Coping with Climate Change: The Role of Local Knowledge in Rural and Peri-Urban Communities in the Eastern Cape, South Africa

Saturday, July 19, 2014: 8:45 AM
Room: F202
Oral Presentation
Amos APRAKU , Department of Sociology, University of Fort Hare, East London, South Africa
Philani MOYO , Department of Sociology, University of Fort Hare, East London, South Africa
Wilson AKPAN , University of Fort Hare, East London, South Africa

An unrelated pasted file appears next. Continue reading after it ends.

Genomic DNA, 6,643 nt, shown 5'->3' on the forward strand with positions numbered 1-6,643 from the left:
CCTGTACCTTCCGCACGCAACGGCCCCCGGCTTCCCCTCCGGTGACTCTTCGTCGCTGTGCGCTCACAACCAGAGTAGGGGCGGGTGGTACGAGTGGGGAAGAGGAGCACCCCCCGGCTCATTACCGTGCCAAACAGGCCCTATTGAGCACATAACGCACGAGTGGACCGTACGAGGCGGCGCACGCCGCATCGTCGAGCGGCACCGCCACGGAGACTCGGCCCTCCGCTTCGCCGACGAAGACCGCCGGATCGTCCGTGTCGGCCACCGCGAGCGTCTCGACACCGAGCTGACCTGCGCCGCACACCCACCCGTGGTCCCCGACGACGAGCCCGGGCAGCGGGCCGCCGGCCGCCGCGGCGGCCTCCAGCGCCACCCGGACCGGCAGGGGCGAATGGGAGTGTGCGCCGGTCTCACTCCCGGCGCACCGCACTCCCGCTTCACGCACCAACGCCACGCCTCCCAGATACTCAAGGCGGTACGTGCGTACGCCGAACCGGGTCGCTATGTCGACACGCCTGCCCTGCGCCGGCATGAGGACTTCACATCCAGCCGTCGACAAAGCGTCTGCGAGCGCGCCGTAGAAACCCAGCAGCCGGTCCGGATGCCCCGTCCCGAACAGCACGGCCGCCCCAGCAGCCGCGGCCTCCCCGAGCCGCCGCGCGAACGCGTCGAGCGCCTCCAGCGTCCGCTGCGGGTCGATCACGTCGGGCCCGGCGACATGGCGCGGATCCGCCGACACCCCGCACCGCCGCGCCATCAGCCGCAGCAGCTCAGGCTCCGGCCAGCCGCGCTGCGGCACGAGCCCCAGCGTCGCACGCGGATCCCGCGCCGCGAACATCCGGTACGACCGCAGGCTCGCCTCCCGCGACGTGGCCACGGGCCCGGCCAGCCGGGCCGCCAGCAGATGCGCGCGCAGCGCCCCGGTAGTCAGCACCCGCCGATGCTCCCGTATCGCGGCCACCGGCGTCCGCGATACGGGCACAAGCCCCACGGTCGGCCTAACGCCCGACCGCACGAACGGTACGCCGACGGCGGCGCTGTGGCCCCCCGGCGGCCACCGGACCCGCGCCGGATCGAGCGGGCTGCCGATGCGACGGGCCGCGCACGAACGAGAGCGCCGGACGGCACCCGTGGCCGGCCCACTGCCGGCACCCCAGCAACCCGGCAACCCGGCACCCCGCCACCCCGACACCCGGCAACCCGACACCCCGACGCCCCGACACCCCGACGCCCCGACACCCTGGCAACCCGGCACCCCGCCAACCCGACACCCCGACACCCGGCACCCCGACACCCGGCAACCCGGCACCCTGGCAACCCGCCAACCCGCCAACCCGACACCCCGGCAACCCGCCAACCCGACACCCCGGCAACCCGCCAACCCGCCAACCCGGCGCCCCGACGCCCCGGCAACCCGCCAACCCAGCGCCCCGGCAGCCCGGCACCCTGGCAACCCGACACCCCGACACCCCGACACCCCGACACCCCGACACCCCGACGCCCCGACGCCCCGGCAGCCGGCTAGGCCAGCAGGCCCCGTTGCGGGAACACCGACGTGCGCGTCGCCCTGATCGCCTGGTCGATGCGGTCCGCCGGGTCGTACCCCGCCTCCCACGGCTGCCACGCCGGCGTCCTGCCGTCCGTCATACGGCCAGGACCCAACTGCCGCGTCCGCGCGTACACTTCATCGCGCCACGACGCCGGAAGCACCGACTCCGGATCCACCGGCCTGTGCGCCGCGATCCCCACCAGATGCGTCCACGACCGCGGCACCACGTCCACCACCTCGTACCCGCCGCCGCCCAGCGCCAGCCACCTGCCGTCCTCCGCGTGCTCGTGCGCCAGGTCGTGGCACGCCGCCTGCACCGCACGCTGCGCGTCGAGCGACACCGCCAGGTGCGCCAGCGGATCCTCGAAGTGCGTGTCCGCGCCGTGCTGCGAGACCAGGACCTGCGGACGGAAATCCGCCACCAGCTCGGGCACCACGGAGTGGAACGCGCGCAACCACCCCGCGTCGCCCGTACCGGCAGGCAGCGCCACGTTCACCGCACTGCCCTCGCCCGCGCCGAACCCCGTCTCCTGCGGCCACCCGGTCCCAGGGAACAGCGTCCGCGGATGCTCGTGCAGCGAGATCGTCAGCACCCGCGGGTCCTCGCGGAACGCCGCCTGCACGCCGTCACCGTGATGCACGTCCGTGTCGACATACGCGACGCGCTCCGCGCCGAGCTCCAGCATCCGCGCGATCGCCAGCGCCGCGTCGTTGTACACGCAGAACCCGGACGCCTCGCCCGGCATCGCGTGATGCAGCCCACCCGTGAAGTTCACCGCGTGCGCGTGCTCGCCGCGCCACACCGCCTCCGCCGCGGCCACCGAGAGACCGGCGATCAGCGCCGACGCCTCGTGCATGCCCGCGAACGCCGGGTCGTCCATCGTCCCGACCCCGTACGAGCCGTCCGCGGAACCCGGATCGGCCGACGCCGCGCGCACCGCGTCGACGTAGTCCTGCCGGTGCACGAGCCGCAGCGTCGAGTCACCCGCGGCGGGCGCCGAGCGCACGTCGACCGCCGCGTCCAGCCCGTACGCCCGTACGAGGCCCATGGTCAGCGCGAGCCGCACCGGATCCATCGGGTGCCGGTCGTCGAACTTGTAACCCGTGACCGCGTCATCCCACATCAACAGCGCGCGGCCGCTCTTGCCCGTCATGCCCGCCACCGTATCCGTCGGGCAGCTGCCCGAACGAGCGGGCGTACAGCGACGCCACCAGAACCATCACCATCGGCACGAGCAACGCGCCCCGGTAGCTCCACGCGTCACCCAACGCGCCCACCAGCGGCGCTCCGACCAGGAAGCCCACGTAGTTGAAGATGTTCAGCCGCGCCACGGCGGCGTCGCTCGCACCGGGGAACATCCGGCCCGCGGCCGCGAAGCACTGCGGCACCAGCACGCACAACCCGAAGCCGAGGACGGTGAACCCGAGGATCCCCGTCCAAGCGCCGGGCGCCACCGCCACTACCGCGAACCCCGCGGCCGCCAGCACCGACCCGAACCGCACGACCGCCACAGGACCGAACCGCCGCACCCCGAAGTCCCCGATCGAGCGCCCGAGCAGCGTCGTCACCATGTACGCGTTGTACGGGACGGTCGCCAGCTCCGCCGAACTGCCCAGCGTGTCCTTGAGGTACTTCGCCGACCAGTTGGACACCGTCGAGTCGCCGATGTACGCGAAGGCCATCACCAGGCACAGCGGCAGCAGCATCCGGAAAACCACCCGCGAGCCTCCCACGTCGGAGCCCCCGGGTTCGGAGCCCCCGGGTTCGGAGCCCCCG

National and continental studies on climate change in Africa mostly measure the extent of climate change and its related impacts. Little attention is paid to how local knowledge helps communities to cope with adverse environmental conditions. Despite the wide-ranging contestations about the role of indigenous knowledge, studies conducted in Mexico and some Asian countries reveal that one of the factors that have increased people’s vulnerability to the adverse impacts of climate change is the low priority that policy makers and environmental institutions attach to indigenous knowledge, especially in the planning and management of climate change responses. This factor combines with others such as political weaknesses and the use of inappropriate technology. It is against this background that this paper explores climate change-related adaptive mechanisms that are embedded in local cultural (and particularly agricultural) practices in South Africa. The paper reveals the ways in which indigenous plant medicines, water-conserving hedge plants, and specific uses that local people make of indigenous social capital help households to cope with adverse climate change impacts. The paper is based on interview, focus group and community survey data obtained from five rural and peri-urban communities around East London and Port Elizabeth in the Eastern Cape Province. The paper highlights the need to take the local context seriously in dealing global environmental challenges.